What are the benefits of volunteering?
A person can have their ears talked off about the benefits of volunteering with this organization or that organization. Volunteers provide much-needed labor, new energy, fresh ideas, and networking for organizations across the globe so it is no wonder that organizations are extremely aware of how much their volunteers means to their very existence. But volunteering doesn’t just help the organizations. Sure many people volunteer to make a difference and because it makes them feel good about themselves, but volunteering provides several very real benefits to the health and lives of those who volunteer.
Benefit One: Staying social and meeting new people
It is a very easy thing to become comfortable with select friends or groups of people, but there are always more people in your community for you to meet and interact with. Volunteering provides volunteers with opportunities to meet new people and develop friendships through a shared activity. People can meet others who share certain passions or share their interest in select community issues. Volunteering also strengthens your ties to the community and exposes you to new ideas and new places.
Benefit Two: Can help you live longer and better
Over the last two decades, researchers have been examining the impacts of volunteering on health. In addition to volunteers being less likely to experience depression thanks to the social and mental impact of volunteering it has also been determined that volunteering relieves stress and anxiety which negatively impact a person’s health. Research also reveals that volunteering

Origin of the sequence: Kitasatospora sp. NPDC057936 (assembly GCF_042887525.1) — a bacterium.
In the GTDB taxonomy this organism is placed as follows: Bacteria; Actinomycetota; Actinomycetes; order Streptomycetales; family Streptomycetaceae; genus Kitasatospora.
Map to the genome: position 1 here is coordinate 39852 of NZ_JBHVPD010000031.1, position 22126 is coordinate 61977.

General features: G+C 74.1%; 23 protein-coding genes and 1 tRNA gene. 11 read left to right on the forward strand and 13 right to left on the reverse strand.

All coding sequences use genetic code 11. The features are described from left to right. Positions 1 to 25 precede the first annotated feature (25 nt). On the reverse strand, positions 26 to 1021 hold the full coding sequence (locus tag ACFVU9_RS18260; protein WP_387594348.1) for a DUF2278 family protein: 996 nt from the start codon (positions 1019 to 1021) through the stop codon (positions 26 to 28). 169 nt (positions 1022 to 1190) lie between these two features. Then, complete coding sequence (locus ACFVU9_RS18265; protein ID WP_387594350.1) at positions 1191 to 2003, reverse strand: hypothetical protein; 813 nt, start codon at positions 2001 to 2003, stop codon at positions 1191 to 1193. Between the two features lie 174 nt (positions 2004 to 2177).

lessen the symptoms of chronic pain and heart disease. When comparing the mortality rate of volunteers to non-volunteers it has been determined that volunteers are more likely to live longer, even when considering factors like the health, socioeconomic status, marital status, gender and ethnicity of the participants.
Benefit Three: Volunteering boosts your satisfaction
Alright, this one was touched on in the introduction, but volunteering makes a person feel better about themselves and the world in general. Volunteering allows a person to do good for others which gives a sense of accomplishment and can give a sense of pride. The better a person feels about themselves and the more positive their sense of identity the more likely they are to have a positive view of their life and goals.
Benefit Four: It’s fun if you let it be
With so many different organizations looking for volunteers you can find a position that feeds your passion or allows you to spend time doing something that you enjoy for the benefit of others. Volunteering breaks up the day to day routine and lets you get out and do something different. It all depends on the position and you’re the one who makes that choice so when you’re looking for a volunteer position be sure to sign up something that lets you do something you love, something new or that you can do with your friends.
Bottom line volunteering is good for you. So start thinking about what you’d like to do more, learn more about or pick one of your passions. Think about if you’d like to work with adults, children, animals or remotely from home. Decide if you want to be a part of a team? Ask yourself how public a role you want, how much time you are willing to commit and how much responsibility do you want to take on. Consider what skills you can bring as a volunteer, what you’d like to learn and what causes are most important to you. Basing your volunteer position on these answers will help you get the most from your experience while benefiting others.